INDEPENDENCE — There probably isn’t one mass-produced plate or mug in Karen Mahoney’s kitchen.
Each earth-toned piece bears the marks of its creator — none quite matching, but individually beautiful, and somehow coordinated.
Mahoney started working with clay 14 years ago, and has made or traded most of those items she uses daily.
“I took a ceramics class for an art credit and I fell in love with it,” she said.
Now she shares that love of ceramics with students at Dallas Community School and through Moving Clay, her mobile ceramics business.
“It’s been a plan in the works since the spring, but it took a bit longer to roll out all the behind-the-scenes stuff,” Mahoney said.
There are several projects on movingclay.com for people to choose from.
The cost depends on the class size, which can be scheduled for up to 30 people, though Mahoney said she is open to teaching larger groups.
“I show up with a bag of clay and all of the materials we’ll need to make (a project),” she said. “We come out with all the materials, teach the students, they get to make the project, decorate it, paint it.”
Projects for all skill levels are available.
“We have projects that are ready for someone that’s never touched clay before,” Mahoney said. “We have those classes where it’s a lot more basic, and then we have much more complex projects.”
A small teapot project will be added in the near future, she said.
“Teapots are, traditionally, the hardest piece for people to make,” Mahoney said. “It’s a big balance between the spout, the handle, the lid and the body all working together visually but also functionally.”
The first project Mahoney made all those years ago was a wall tile, which she still has “somewhere in a box of old ugly pots.”
Her favorite project to teach and to create is mugs.
“I love how you just make that connection with the piece, by holding and really getting to know the shape,” Mahoney said. “The form, the fit of your hand in the handle, how it touches your lips. It’s a lot more intimate experience with mugs than with other pottery because of that, so I really enjoy it.”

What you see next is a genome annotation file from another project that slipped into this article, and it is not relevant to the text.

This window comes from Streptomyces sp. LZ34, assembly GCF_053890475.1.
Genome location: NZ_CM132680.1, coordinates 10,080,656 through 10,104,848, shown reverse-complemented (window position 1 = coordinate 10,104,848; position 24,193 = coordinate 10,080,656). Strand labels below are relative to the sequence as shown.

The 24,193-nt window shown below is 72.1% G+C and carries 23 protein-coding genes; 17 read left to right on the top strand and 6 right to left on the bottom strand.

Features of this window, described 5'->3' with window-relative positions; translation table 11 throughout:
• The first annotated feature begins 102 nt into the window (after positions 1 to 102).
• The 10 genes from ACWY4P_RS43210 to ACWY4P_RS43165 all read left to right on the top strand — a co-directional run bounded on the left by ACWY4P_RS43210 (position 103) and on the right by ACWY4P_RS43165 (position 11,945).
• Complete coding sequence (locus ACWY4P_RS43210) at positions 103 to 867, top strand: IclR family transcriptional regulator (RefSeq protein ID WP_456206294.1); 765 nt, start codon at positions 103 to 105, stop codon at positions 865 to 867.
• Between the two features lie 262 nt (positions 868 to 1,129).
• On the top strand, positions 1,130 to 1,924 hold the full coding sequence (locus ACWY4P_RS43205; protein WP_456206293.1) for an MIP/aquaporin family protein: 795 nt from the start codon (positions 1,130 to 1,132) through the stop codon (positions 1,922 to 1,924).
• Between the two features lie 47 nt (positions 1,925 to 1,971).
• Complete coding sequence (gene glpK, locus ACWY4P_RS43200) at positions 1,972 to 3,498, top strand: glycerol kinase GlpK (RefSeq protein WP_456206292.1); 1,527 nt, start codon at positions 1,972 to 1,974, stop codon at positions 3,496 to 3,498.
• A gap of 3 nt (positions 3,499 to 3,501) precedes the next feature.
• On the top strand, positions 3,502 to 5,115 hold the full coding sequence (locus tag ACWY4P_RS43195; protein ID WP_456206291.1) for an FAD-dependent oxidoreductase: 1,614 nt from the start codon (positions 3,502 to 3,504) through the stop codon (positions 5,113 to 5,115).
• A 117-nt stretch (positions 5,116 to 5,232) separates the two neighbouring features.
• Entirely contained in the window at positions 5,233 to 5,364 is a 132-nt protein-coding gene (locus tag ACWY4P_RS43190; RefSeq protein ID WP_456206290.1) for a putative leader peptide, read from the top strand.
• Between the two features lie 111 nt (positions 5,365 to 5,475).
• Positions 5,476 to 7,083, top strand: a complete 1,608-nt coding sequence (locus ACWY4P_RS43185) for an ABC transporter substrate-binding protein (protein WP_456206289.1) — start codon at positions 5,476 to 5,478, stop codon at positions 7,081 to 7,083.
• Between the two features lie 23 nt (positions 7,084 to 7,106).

After participants finish their projects, Mahoney takes the finished pieces back to the studio to dry and put into the kilns to turn it into ceramic before it is returned.
Everything is included in the price, she said.
The entire process generally takes about three weeks.
“That can vary a bit, depending on the thickness and the size of the projects and also the season that we’re in,” Mahoney said. “The more humid it is, the slower the projects dry, which is tricky out here.”
Mahoney grew up near Chicago and later moved to Massachusetts, where she got a position at a clay studio.
“I had access to all the clay, firing materials and knowledge I could need,” she said.
She worked under a well-known raku potter for six years.
“I learned a lot there,” Mahoney said. “Part of that business was also a bookstore, so in the entire time I was there learning, I never came up with a single question I couldn’t answer through one of the books or one of the people around me.”
She and her husband moved to Independence five years ago when he got a job in the area.
“I love it,” she said. “It’s super nice here. It’s really quiet and everyone’s really nice. When we were in Massachusetts, we were there for seven years, and we were just outside Boston, so we were absolutely done with the city life and wanted to find a nice quiet spot.”
For more information: movingclay.com.